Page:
Dogs back in Kigali as loved pets

Friday August 26 2022
Nkurunziza Saleh.

Nkurunziza Saleh, a local breeder, with some of his puppies. PHOTO | MOSES GAHIGI | NMG


As Kigali increasingly becomes home to a growing community of expatriates and Rwandan returnees, the capital has become a convergence of cultures and lifestyles.

One of these cultures and lifestyles is that of keeping dogs as pets has once again taken root here by both foreign families and Rwandans.

And as expected, dog lovers are splurging money on their pets creating demand for dog walkers, trainers, breeders and groomers, dog food and others dog accessories.

But this has not always been the case.

During the 1994 genocide against the Tutsi, as Tutsis hid in the bush to escape Interahamwe killer militia, dogs were used by to sniff them out.

Also, genocide survivors saw macabre scenes of these rabid dogs eating human remains and terrorising both people and animals.


To avert a public health crisis, a decision was taken after the genocide to have all dogs shot on sight by the army and UNAMIR soldiers, an event so profound, it was used as a euphemistic title for the Hollywood movie, Shooting Dogs.

In the recent past however, Rwandans have reconnected with their canine friends.

Ineza Alidry Cloudstone, a Kigali-based dog walker and trainer since 2016, says the killing of dogs went on for many years, and that’s how the population of dogs in the country sharply declined.

Ineza, now a self-taught dog behaviourist and trainer affiliated to Pets Plus said, “street dogs saved my life, I hated school, and it is my interest in dogs that helped me not to resort to doing drugs or become a street kid.”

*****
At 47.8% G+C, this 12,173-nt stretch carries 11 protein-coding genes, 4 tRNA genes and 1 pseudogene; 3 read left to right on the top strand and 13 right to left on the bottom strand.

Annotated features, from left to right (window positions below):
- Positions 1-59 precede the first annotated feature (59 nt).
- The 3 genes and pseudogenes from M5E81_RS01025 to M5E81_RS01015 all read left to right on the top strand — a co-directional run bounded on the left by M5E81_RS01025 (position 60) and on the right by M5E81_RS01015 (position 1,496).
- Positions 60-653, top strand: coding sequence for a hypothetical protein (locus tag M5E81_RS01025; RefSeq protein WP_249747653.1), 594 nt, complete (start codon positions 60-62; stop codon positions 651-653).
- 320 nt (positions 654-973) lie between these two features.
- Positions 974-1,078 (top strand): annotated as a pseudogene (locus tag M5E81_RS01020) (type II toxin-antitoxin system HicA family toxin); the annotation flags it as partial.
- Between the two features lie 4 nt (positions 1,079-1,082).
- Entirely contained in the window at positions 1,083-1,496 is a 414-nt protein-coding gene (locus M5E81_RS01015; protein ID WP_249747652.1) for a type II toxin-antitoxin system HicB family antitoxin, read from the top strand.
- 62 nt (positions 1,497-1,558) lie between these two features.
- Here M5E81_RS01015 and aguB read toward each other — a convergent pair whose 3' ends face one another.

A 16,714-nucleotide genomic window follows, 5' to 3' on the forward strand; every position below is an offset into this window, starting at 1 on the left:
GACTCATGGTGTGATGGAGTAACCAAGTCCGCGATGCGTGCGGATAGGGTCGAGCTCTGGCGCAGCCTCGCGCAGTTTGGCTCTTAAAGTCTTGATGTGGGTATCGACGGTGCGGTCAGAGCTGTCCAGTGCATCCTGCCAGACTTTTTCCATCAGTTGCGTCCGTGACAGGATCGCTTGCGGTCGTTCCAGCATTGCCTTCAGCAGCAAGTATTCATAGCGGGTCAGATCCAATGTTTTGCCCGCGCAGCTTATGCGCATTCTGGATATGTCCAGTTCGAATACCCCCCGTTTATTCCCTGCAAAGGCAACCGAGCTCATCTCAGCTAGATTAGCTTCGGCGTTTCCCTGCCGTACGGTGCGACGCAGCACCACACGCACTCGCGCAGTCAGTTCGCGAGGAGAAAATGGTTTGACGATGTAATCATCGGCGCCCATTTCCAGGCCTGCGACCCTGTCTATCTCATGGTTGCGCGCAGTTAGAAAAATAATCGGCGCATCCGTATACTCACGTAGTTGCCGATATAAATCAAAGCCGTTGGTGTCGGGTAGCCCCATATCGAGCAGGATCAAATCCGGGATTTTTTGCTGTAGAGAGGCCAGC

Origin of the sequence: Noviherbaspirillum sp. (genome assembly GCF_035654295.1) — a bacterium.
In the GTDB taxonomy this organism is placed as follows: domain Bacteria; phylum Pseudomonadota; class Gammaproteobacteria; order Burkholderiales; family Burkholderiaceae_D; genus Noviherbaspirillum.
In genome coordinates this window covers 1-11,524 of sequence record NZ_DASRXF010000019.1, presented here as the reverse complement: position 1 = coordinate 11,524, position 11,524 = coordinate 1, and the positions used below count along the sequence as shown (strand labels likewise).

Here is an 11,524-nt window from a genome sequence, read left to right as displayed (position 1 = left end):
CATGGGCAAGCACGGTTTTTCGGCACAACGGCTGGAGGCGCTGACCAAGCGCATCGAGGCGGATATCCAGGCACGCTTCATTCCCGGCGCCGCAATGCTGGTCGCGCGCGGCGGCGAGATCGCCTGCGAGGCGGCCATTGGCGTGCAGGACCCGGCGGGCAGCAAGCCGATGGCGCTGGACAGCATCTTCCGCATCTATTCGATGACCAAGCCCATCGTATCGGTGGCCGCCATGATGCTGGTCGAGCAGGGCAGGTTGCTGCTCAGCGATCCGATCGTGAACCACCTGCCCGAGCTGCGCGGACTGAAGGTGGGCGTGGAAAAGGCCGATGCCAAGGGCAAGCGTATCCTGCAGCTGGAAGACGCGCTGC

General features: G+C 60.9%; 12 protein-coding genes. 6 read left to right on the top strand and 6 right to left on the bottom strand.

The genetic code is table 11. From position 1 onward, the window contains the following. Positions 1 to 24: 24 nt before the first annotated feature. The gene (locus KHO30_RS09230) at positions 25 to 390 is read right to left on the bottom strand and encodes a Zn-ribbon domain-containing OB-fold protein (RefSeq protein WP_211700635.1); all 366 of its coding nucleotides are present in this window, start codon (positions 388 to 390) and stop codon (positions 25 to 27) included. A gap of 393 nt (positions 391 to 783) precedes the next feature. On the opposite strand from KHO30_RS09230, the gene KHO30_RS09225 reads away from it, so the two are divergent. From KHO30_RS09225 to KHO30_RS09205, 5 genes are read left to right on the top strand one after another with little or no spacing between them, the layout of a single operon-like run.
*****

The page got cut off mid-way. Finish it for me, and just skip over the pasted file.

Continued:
He says there has been a major shift in public attitude towards dogs. He remembers in 2013 people spitting on him, others throwing stones at him as he walked with his dogs. By 2019, he says attitudes had changed and people on the streets came to his defence when others taunted him for walking his dogs.

“A lot has changed as more people from dog-loving cultures and lifestyles came to Rwanda, many Rwandans have also started keeping dogs, but occasionally, I still get disapproving looks in public.”

Nsomire Gideon has been a dog walker for three years now. I met him on the Kabeza-Remera Road and he said he always walked dogs for free since he was young but someone offered him money to walk the two dogs he had with him.

“I was earning Rwf15,000 ($15) per dog in a month then, now prices have gone up, and I earn Rwf100,000 ($100) for walking two dogs a month.”

Ineza, who has been a professional dog walker since 2016 says the price for walking one dog is not fixed.

But it keeps increasing, that now some are paid Rwf50,000 ($50) while others earn as high as Rwf100,000 ($100).

Some people walk up to eight dogs at a go, although Ineza doesn’t recommend it.

“The biggest challenge dog walkers face is irresponsible dog owners who don’t train aggressive dogs that attack dog walkers and other dogs.’’ But also untrained dog walkers are also a risk when they cannot control the animal.